One has to spend time in a Theravadin monastery to see the spiritual effects that the centuries of Vinaya formalism have undergone. Nowhere is this more obvious than in the generalized hypocrisy of monastic life. By insisting that a particular rule be followed with an almost fanatical accuracy, the monks will casually ignore the rules that do not satisfy them.
For example, one of the rules says that ‘you should not travel in a vehicle. Whoever goes, commits a Dukkhata offense (Vin.1,190). This was understood as any form of transport, whether on wheels, transported by humans or dragged by animals and the modern equivalent would be a car, bus, train, etc. However, the monks are happy to have their followers to drive them in cars.
The Sangharaja of Thailand and the Maha Nayakas of Sri Lanka have no qualms about traveling in their Mercedes driven by a driver. To the best of my knowledge and understanding, there is no attempt to avoid this rule with the usual sophistry and routine.
Like the rule of having only one set of robes, it is simply ignored. Then there is the generalized practice of adhering to the letter of the rules while carefully ignoring its purpose and spirit.
In a monastery in Sri Lanka, the monks always scrupulously examined the buckets of water in the well for tiny creatures before showering them over the head for bathing (Pacittiya 20), so as not to damage them at all.
One day, one of the monks discovered that he had worms. He informed the monastery assistant that he had been previously instructed on how to deal with such contingencies. The attendant brought a bottle of worm medicine, soaked the label of the worm, filled other unlabelled small bottles with water and then gathered them in the monk’s room. Several times during the next day the monk selected one or other of these bottles at random and drank it until he emptied them all, killing the worms without breaking the rules.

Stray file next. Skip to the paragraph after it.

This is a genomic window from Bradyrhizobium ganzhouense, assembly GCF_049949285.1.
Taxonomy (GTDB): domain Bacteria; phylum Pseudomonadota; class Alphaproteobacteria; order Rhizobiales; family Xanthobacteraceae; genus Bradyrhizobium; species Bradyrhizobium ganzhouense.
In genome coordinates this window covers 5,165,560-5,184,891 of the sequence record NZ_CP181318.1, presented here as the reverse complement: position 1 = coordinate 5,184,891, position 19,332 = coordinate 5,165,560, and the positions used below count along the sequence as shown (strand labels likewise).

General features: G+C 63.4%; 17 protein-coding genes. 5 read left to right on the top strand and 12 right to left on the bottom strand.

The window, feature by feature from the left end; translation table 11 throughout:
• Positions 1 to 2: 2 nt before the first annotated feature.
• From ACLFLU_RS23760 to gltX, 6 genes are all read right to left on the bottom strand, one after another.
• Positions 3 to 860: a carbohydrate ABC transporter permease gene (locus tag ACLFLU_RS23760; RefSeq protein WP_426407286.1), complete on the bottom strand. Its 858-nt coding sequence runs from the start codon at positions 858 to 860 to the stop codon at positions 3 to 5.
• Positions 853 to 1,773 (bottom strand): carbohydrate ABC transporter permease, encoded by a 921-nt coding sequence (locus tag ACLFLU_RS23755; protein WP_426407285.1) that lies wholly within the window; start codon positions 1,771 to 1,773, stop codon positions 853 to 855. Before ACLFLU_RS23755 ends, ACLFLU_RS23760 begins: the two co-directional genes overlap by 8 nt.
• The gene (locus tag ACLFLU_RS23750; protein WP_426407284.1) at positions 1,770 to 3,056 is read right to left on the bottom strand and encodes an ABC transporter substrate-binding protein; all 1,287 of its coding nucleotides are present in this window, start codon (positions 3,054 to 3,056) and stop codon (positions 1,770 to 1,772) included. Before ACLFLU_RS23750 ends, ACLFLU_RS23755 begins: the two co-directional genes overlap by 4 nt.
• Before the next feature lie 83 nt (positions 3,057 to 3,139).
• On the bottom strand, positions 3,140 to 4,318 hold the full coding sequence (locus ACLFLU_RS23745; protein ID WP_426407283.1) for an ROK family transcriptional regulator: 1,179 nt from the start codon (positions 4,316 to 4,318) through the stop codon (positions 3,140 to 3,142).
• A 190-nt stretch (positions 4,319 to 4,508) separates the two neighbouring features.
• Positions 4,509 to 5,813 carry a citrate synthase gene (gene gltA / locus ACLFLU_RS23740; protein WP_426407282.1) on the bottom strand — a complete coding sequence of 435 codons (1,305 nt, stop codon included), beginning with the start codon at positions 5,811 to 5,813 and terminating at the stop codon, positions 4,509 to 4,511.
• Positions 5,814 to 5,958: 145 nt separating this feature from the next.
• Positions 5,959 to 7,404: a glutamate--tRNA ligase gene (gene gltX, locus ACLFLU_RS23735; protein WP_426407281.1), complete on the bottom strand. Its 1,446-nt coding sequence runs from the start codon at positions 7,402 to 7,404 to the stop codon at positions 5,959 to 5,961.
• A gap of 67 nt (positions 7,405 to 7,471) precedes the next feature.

But hypocrisy goes beyond this. The strict Theravadin monks actually publish books that instruct laymen on how to help them get around inconvenient rules. The book The Bhikkhus’ Rules-A Guide by Laypeople by Ariyesako is a good example of this type of literature.
In one place, inform the reader that the monks are not allowed to dig the ground or have another person dig it (Pacittiya 10). But if a monk wants to dig a hole to plant a tree, for example, what should he do? He can not ask anyone to do it for him and they do not know what is required. The solution is to teach laymen what might be called the ” wink wink, push gently ” approach.
Quoting Ariyesako’s book; ‘It is … permissible for monks to insinuate people or novices about what should be done as long as words or gestures do not follow an order. When the bhikkhus need roads to clear themselves, necessary work on the ground, firebreaks, etc., any assistant of lay people who want to help should look for clues and indications “.
Thanissaro recommends a similar strategy to avoid the rule against harmful plants. It may indicate “indirectly that the grass needs to be cut (see how long the grass lasts) or that a tree needs to prune (this branch is on the way) without expressly giving the order to cut.
If one is going to evade the rules in this way, why insist on having them in the first place?Vinaya fundamentalists say that following the rules strictly encourages acceptance and discipline. Stratagems such as those mentioned above strongly suggest that it encourages nothing more than a Pharisee mentality.
Nor is there anything new in this kind of thing, it has a long tradition in Theravada. Ancient commentaries on Vinaya and Vinaya’s traditional manuals give numerous similar instructions on how to circumvent the rules. Another way to avoid rules is to juggle definitions. Thanissaro gives an example of when this can be done.
Sekhiya says that a monk should not defecate or urinate while standing unless he is sick. But, what if you’re in the west, you have to pee and take the cubicle in the public bathroom?Thanissaro suggests that you designate yourself “sick” so that you can get into the urinal and relive yourself with a clear conscience and without breaking the rule.